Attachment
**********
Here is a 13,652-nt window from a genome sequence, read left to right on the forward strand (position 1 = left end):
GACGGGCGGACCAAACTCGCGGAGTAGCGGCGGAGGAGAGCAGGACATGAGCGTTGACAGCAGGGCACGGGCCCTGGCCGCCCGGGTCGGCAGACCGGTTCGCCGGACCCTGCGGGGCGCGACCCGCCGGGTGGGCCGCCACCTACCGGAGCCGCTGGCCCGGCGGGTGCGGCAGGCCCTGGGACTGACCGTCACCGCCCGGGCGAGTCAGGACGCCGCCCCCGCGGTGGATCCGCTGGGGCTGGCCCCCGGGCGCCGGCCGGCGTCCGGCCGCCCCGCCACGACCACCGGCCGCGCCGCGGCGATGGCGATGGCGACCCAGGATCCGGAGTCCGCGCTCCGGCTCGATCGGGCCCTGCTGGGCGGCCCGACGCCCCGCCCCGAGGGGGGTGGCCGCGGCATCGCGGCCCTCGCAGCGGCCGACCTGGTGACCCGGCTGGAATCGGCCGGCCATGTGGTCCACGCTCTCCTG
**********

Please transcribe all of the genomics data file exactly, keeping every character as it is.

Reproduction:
Here is a 13,652-nt window from a genome sequence, read left to right on the forward strand (position 1 = left end):
GACGGGCGGACCAAACTCGCGGAGTAGCGGCGGAGGAGAGCAGGACATGAGCGTTGACAGCAGGGCACGGGCCCTGGCCGCCCGGGTCGGCAGACCGGTTCGCCGGACCCTGCGGGGCGCGACCCGCCGGGTGGGCCGCCACCTACCGGAGCCGCTGGCCCGGCGGGTGCGGCAGGCCCTGGGACTGACCGTCACCGCCCGGGCGAGTCAGGACGCCGCCCCCGCGGTGGATCCGCTGGGGCTGGCCCCCGGGCGCCGGCCGGCGTCCGGCCGCCCCGCCACGACCACCGGCCGCGCCGCGGCGATGGCGATGGCGACCCAGGATCCGGAGTCCGCGCTCCGGCTCGATCGGGCCCTGCTGGGCGGCCCGACGCCCCGCCCCGAGGGGGGTGGCCGCGGCATCGCGGCCCTCGCAGCGGCCGACCTGGTGACCCGGCTGGAATCGGCCGGCCATGTGGTCCACGCTCTCCTG